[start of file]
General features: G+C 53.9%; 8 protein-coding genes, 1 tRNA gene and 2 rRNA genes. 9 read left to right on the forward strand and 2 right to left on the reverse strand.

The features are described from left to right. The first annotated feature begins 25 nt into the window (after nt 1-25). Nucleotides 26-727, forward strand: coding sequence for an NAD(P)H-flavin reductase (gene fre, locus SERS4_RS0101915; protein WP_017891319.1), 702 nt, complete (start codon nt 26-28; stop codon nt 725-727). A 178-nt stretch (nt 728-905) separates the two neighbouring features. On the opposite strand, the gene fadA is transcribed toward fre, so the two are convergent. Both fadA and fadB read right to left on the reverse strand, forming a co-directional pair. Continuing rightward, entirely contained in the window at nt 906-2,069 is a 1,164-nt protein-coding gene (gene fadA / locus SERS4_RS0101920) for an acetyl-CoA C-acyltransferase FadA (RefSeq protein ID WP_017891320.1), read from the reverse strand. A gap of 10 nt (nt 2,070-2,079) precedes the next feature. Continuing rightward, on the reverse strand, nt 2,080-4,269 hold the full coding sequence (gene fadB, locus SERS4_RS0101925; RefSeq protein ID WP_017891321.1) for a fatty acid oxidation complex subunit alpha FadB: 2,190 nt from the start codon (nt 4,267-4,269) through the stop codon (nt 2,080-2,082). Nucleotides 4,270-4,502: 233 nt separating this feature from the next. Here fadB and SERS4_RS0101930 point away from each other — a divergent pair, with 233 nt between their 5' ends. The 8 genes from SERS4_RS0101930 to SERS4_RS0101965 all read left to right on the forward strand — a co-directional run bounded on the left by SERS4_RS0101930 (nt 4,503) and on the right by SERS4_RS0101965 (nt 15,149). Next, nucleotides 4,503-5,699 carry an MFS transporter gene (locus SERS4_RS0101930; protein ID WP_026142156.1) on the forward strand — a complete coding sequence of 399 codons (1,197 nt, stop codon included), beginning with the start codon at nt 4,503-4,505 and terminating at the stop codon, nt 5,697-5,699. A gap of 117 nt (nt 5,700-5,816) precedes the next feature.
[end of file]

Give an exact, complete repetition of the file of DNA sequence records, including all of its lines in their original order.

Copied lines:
General features: G+C 53.9%; 8 protein-coding genes, 1 tRNA gene and 2 rRNA genes. 9 read left to right on the forward strand and 2 right to left on the reverse strand.

The features are described from left to right. The first annotated feature begins 25 nt into the window (after nt 1-25). Nucleotides 26-727, forward strand: coding sequence for an NAD(P)H-flavin reductase (gene fre, locus SERS4_RS0101915; protein WP_017891319.1), 702 nt, complete (start codon nt 26-28; stop codon nt 725-727). A 178-nt stretch (nt 728-905) separates the two neighbouring features. On the opposite strand, the gene fadA is transcribed toward fre, so the two are convergent. Both fadA and fadB read right to left on the reverse strand, forming a co-directional pair. Continuing rightward, entirely contained in the window at nt 906-2,069 is a 1,164-nt protein-coding gene (gene fadA / locus SERS4_RS0101920) for an acetyl-CoA C-acyltransferase FadA (RefSeq protein ID WP_017891320.1), read from the reverse strand. A gap of 10 nt (nt 2,070-2,079) precedes the next feature. Continuing rightward, on the reverse strand, nt 2,080-4,269 hold the full coding sequence (gene fadB, locus SERS4_RS0101925; RefSeq protein ID WP_017891321.1) for a fatty acid oxidation complex subunit alpha FadB: 2,190 nt from the start codon (nt 4,267-4,269) through the stop codon (nt 2,080-2,082). Nucleotides 4,270-4,502: 233 nt separating this feature from the next. Here fadB and SERS4_RS0101930 point away from each other — a divergent pair, with 233 nt between their 5' ends. The 8 genes from SERS4_RS0101930 to SERS4_RS0101965 all read left to right on the forward strand — a co-directional run bounded on the left by SERS4_RS0101930 (nt 4,503) and on the right by SERS4_RS0101965 (nt 15,149). Next, nucleotides 4,503-5,699 carry an MFS transporter gene (locus SERS4_RS0101930; protein ID WP_026142156.1) on the forward strand — a complete coding sequence of 399 codons (1,197 nt, stop codon included), beginning with the start codon at nt 4,503-4,505 and terminating at the stop codon, nt 5,697-5,699. A gap of 117 nt (nt 5,700-5,816) precedes the next feature.